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Town Council putting finishing touches on 2008 fiscal plans

Capital purchases delayed again
The Crested Butte Town Council will delay some major capital purchases for a second year in order to present a balanced 2008 budget to the public on Monday, December 3 at its regular meeting.

 
A drop in property taxes and stagnate sales tax revenues have proved challenging for the Crested Butte Town Council throughout the 2008 budgeting process. According to town manager Susan Parker, the revenue projections required Town staff to cut a half a million dollars in expenditures to balance the budget. The Town anticipates $300,000 less in Real Estate Transfer Taxes than in previous years and just under $2 million in sales tax.
The Town has budgeted almost $11 million in expenditures, similar to last year’s figures. Some of the capital purchases and projects deferred include the Park Shop replacement, Skate Park addition, a document management system and truck replacement.
"Basically we had to decide what we could defer, and what was essential," Parker said. "It came down to what we really, really needed to do, and employee and public health and safety."
Crested Butte finance director Lois Rozman said department heads prioritized expenditures and no additional staffing requests were granted. In addition to the cuts made by staff department heads, the Town Council agreed to juggle parts of the budget.
Specifically, Rozman said the council agreed to move snow removal to the more stable Street and Alley Fund rather than the General Fund. The street and alley fund receives funds from its own mil levy as opposed to property taxes. Rozman said the stable funding is needed to help with the increased cost of street maintenance.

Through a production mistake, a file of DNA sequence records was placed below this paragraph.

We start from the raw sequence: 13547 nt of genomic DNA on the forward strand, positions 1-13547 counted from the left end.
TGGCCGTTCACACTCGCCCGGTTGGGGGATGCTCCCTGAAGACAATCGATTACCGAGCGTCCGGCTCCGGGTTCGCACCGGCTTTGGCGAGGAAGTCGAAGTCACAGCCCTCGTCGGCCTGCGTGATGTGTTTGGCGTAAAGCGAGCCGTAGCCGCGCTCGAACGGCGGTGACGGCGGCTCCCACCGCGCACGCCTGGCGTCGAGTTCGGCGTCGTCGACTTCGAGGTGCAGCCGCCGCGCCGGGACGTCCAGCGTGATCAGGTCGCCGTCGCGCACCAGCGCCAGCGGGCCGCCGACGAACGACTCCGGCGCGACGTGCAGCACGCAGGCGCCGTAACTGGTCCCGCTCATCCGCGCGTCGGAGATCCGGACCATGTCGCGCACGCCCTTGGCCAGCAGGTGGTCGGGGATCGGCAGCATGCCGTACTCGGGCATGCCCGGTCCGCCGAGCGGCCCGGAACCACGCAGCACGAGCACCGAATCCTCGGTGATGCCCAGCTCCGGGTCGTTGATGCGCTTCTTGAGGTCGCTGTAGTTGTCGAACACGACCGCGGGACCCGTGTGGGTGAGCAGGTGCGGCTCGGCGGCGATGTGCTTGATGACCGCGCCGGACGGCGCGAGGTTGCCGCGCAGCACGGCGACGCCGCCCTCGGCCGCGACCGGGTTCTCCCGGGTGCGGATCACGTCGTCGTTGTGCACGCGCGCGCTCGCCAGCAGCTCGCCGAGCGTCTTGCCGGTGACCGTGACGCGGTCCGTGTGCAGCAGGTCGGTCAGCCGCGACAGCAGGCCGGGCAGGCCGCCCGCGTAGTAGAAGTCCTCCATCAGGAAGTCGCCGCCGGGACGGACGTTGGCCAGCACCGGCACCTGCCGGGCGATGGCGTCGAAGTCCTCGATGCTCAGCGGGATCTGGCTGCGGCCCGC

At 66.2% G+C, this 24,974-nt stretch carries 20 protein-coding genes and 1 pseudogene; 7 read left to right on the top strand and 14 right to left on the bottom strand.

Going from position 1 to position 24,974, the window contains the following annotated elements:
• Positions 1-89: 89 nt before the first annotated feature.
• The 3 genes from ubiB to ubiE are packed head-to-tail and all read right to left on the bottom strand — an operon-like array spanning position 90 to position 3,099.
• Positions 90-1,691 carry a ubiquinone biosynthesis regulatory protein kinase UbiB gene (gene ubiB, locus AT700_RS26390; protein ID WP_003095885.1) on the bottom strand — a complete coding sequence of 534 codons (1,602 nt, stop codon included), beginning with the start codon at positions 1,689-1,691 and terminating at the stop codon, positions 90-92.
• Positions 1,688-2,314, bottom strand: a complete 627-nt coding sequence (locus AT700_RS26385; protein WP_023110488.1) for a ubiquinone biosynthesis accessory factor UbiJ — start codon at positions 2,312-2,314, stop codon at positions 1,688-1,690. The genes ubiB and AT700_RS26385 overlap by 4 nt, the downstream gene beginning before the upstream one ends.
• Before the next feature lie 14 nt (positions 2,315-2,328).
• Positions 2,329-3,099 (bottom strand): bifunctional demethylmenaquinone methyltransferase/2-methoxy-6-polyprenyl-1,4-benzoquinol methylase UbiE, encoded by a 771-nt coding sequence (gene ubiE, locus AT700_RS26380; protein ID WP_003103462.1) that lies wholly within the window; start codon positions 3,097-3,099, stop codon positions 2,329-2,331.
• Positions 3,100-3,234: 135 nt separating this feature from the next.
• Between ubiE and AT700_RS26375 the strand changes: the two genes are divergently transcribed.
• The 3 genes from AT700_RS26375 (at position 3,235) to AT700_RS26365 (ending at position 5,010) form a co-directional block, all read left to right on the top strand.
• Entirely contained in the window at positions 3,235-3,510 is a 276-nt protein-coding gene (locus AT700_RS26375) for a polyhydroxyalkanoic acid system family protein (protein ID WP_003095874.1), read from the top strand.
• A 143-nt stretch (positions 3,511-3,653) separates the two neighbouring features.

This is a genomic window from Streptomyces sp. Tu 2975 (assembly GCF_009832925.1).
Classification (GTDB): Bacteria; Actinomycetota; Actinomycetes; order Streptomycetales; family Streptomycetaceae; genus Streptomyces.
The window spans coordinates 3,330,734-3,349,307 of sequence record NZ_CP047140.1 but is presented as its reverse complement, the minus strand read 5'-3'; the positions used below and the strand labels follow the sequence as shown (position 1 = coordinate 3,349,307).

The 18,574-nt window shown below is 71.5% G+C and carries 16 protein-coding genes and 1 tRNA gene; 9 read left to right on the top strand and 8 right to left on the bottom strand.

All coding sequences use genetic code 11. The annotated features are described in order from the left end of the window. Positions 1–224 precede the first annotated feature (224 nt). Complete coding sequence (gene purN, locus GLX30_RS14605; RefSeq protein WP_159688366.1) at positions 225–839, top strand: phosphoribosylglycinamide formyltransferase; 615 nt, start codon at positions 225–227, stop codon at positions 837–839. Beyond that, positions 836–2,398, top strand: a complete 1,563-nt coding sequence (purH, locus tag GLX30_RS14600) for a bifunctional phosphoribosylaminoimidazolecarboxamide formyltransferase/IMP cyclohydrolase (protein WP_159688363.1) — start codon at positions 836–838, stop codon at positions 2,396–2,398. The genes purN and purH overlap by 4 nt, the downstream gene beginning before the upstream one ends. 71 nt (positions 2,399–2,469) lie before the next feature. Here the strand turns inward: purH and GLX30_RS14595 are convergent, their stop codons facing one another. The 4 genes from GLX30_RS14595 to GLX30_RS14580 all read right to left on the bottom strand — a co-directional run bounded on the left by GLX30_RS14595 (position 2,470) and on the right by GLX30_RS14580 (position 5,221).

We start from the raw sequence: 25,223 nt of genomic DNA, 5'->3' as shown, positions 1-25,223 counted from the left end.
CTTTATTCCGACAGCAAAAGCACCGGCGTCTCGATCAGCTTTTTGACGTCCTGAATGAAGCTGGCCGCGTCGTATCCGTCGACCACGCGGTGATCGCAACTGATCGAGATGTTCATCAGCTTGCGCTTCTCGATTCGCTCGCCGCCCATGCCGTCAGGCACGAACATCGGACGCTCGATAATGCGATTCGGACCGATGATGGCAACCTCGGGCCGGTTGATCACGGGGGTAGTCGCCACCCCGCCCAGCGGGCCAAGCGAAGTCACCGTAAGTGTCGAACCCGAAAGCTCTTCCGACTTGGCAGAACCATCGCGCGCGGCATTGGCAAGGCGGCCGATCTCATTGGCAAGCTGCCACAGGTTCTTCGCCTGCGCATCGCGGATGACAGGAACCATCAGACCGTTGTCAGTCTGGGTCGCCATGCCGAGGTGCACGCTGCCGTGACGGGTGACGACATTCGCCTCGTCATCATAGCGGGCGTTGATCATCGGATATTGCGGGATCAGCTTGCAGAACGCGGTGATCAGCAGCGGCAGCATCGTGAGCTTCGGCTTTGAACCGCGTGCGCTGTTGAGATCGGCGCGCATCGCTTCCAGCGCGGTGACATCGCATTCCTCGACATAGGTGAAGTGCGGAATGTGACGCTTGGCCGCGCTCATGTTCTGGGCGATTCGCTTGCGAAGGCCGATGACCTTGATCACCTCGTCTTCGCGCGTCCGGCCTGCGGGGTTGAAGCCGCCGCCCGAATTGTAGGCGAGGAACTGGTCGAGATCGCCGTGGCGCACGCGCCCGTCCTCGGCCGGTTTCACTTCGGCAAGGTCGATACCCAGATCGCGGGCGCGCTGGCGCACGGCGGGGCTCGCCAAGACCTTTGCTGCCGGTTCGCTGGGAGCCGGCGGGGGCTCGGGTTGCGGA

"There’s more and more pressure for more and more snow removal," Rozman added.
The Town also decided to increase water and sewer user and tap fees to help generate additional revenues. Tap fees are charged once to new customers as they connect to the sanitary sewer collection system, while user charges are periodic charges for ongoing use of the system, and are designed to recover operations and maintenance expenses.
User charges will increase by $1, from $43 to $44, and tap fees will go up $1,000, from $13,500 to $14,500. The last time the tap fee was increased was in 2006. The increased fees are needed for the $350,000 in capital expenditures planned for 2008.
To cover the shortfall in revenues, funds will be transferred from the general Capital Fund, Street and Alley Fund, and Affordable Housing Fund balances. During the budget process, Town Council members questioned whether or not transferring funds from the fund balances was good financial practice.
In response to the council concerns, Rozman created a Financial Plan and Policies Reference Guide for the Town Council. The policies are the first written fiscal guidelines created by the Town. The policies provide recommendations on the budget process, fund balances, debt management, capital improvements, and investment opportunities. Parker says the document allows for long-range planning.
"Basically, it’s a tool and guide to help the council make decisions that are in the best interest of the town," Parker said. "It’s just makes fiscal sense."
Parker encouraged sustainability throughout the budget process. The Town Council made several commitments within the budget contingent upon specific efforts were made towards sustainability.
"We have to be sustainable and live within our means. We can’t expand services unless we have a stable revenue source to support it," Parker said.
Parker said the Town plans to look at new sources of revenues in the coming fiscal year to prevent another tight budget that limits needed projects and purchases. Parker noted that while revenue projections were capped at 2 percent, fuel, construction and wage costs are expected to experience double-digit inflation.
The Crested Butte Town Council will hold a public hearing on the 2008 budget on Monday, December 3.

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